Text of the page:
The good and indispensible thing about the Orientalists was that they read the Vedas afresh, without the baggage of later tradition accumulated by present Hindus. Hindus flatter themselves that Hinduism is scientific. Without number are the Hindus who told me that the idea of evolution is already present in the Dashavatara series. They also refer to Sri Aurobindo, who fused yoga with evolution by positing the rise of the Supramental. Alright, but evolution implies that at the other end, its beginning was quite crude and primitive.

I choose to take Hindus seriously, and thus to apply evolution to Hindu history. Just as lower species preceded higher species, simple practices preceded sophisticated practices. Imitating the sound of the precious cow preceded Nada Yoga. So, Aum did not originate in anything spiritual, which was only gradually developed later.

Hindus think they are different from everyone else, but they are not. Projecting later developments onto earlier texts is universal. Thus, Confucians projected their moralism on the Thousand years older oracle tekst of the Book of Changes. The Jewish Kabbala came about as an application of (neo)Platonic thought onto Judaism, and gave its own readings to old Biblical pasages. So likewise, Hindus read their own Puranic tradition onto the Vedas.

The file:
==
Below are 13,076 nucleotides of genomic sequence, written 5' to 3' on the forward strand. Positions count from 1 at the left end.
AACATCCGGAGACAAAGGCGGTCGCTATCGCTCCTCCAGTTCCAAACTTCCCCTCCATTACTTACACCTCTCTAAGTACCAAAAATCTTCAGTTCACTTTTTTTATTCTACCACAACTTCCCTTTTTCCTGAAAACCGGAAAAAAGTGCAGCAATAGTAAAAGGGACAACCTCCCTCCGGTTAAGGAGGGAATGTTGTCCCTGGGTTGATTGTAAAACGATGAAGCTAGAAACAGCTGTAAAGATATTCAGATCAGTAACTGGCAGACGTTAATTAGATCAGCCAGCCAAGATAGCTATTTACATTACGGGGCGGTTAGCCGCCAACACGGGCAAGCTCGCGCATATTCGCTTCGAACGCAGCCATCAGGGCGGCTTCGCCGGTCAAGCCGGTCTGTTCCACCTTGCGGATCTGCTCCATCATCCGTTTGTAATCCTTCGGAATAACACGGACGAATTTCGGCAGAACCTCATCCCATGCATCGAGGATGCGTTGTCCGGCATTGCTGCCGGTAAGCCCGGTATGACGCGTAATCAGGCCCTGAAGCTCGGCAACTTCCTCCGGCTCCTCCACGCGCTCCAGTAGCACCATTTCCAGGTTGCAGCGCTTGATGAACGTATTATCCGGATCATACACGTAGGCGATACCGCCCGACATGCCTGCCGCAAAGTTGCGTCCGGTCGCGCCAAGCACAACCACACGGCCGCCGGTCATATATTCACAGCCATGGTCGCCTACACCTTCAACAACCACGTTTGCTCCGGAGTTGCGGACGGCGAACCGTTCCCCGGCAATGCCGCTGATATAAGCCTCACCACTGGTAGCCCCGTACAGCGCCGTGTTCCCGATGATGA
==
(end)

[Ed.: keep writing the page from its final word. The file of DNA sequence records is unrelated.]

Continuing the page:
ysv_rao said...

Dr Elst,

I think you missed the point of my posts.
I do believe that Vedic religion has evolved from the mundane matters of politics and war to something religious as I elaborated in my other posts due to the physical nature of kings and penance of the sages.

Words,images,rituals have powers which are not accidental.

Aum is not used because it is sounds like the cows moo. But because the sound is associated with vibrations that physically accomplished yogis feel when they achieve some boons in their penance.

I am not reading any Puranic tradition in the Vedas because there is a false dichotomy between the Vedas and Puranas.

Puranas are but developments of the 33 dieties which were mentioned in the Vedas.